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Re: Constraints in XML Schema - Formal Language Background?

From: Jan Mendling <mendling@web.de>
Date: Tue, 7 Jan 2003 02:24:34 +0100
Message-Id: <200301070124.h071OYO20522@mailgate5.cinetic.de>
To: noah_mendelsohn@us.ibm.com, xmlschema-dev@w3.org

Hi Noah and the others,
I do not think that W3C XML Schema needs something like tree grammar too much, although a relaxation of the Unique Particle Attribution Rule forbidding nondeterministic content models would be a plus.
Currently I have a problem, which I do not know how to express with any sort of tree grammar. Consider the following:
...
<Arc FromId="1" ToId="2"/>
<Arc FromId="2" ToId="1"/>
<Arc FromId="1" ToId="2"/>
...

I want to detect whether (1) there are other Arc elements with the @FromId (Arc1) being equal to their @ToId (ArcX) and their @FromId (ArcX) being equal to the @ToId (Arc1). 
This can be expressed with Schematron's XPath Assertions. You could argue that I could model my content structure in a different way, so that grammars might capture these properties. But this is often counterproductive in terms of readability. Therefore, I think a flexible and user-friendly solution would be to have something like Schematron assertions in W3C XML Schema. And as XPath as a W3C standard is involved, I cannot imagine that there will be too much overhead in calculation.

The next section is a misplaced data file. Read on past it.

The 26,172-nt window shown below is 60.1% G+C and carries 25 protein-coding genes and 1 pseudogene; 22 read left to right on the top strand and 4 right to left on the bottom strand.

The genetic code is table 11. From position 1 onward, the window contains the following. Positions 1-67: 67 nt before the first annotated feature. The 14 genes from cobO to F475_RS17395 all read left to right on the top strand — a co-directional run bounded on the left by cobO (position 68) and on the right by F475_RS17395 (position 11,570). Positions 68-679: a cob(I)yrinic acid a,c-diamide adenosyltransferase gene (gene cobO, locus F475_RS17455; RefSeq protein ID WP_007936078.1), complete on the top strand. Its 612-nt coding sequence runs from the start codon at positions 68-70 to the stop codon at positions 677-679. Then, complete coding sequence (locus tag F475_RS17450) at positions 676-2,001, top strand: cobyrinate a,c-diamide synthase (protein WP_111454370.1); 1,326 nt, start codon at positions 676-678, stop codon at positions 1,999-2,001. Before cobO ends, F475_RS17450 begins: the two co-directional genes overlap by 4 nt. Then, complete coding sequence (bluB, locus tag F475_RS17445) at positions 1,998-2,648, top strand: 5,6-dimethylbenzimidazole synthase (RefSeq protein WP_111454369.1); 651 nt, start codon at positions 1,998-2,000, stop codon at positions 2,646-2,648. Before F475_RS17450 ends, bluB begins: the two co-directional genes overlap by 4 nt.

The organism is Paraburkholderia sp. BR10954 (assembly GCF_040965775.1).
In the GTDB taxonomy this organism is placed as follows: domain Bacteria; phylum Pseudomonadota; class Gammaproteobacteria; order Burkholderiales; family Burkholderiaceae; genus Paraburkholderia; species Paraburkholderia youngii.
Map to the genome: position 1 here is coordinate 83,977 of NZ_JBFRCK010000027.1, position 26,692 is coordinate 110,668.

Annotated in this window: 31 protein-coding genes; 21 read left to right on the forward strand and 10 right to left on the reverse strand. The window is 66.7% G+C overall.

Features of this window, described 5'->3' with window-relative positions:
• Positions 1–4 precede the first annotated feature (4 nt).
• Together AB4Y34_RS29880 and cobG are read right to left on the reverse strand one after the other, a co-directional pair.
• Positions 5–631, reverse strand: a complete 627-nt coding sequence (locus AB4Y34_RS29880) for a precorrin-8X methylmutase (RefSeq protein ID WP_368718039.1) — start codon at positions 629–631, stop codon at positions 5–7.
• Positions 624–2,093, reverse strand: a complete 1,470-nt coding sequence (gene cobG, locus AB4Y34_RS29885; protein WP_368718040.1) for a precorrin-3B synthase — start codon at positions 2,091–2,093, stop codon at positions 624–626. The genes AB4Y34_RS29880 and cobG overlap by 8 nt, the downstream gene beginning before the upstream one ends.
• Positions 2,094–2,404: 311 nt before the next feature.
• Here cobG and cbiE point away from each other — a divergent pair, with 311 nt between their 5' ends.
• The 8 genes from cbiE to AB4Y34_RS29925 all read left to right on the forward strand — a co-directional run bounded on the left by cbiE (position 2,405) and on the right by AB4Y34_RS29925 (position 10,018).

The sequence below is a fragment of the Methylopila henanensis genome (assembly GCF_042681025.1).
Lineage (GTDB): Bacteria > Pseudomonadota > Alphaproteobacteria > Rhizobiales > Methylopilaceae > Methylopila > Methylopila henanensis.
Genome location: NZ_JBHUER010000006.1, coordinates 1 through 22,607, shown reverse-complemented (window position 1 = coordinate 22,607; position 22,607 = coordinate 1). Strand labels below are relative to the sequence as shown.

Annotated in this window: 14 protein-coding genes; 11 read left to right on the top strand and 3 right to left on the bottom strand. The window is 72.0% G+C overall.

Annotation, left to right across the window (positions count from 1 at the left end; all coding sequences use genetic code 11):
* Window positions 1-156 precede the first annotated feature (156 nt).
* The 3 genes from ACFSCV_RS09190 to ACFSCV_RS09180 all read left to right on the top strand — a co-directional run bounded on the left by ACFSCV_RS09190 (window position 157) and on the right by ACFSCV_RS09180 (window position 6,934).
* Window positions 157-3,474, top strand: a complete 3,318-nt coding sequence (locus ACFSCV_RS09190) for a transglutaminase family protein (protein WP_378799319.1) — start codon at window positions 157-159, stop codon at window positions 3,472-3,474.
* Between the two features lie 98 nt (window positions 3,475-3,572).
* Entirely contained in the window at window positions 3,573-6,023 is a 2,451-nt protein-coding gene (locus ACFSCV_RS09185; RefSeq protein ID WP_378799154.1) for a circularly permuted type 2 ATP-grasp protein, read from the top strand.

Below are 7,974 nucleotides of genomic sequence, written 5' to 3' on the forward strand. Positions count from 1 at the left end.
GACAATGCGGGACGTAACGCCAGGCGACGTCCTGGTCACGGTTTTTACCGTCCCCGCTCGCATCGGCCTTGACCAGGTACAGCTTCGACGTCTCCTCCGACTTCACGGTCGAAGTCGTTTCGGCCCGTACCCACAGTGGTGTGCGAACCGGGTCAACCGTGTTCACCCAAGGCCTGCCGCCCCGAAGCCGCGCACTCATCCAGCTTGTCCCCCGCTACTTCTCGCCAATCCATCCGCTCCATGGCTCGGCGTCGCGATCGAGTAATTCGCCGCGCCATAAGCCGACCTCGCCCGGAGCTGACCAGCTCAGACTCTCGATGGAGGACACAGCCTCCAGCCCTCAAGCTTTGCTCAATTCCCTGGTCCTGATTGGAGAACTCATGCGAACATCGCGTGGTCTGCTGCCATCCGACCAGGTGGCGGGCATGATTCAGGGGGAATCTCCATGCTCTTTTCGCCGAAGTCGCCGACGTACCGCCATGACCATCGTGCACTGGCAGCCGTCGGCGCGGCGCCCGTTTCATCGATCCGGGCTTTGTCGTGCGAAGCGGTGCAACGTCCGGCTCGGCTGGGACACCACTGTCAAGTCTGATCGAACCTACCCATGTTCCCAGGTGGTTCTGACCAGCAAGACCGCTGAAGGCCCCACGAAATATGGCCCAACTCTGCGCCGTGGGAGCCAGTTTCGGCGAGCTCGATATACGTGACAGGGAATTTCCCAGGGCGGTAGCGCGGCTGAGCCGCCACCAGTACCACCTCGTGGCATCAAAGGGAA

Or am I wrong? It would be nice to have some ideas here from a formal language point of view!
Greets, Jan



noah_mendelsohn@us.ibm.com schrieb am 07.01.03 00:24:27:
> >> you are absolutely right that the expressiveness of XML
> >> schema constraints should be improved
> 
> I agree.
> 
> >>  and XPath seems to be a natural option.
> 
> Yes, though certainly other options (Relax-like tree
> automata, something else grammar-based, etc.) should at
> least be considered before a decision is made.  I agree
> that XPath is a likely good choice.
> 
> > About performance: I think performance matters should
> > not guide the decision about wheter XPath-Constraints
> > should be added to the schema specification or not. If
> > performance is a matter then people can switch of
> > validation (or use only simple constraints).
> 
> Here I respectfully but strongly disagree.  It's
> essentially that my customers and those with whom they
> do business get consistent results when they validate a
> given document with a given schema.  If they say "Well,
> it was valid with XYZ-Corp.'s high performanc processor
> but not ABC's" we've got a mess.  The main reason to
> use XML is universal consistency and interop.  High
> performance schema processing is very, very important
> to IBM's customers, as is consistency of semantics.  I
> think we can get better co-occurrence constraints
> without sacrificing performance.
> 
> ------------------------------------------------------------------
> Noah Mendelsohn                              Voice: 1-617-693-4036
> IBM Corporation                                Fax: 1-617-693-8676
> One Rogers Street
> Cambridge, MA 02142
> ------------------------------------------------------------------
> 
> 

-- 

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Received on Monday, 6 January 2003 20:25:07 GMT

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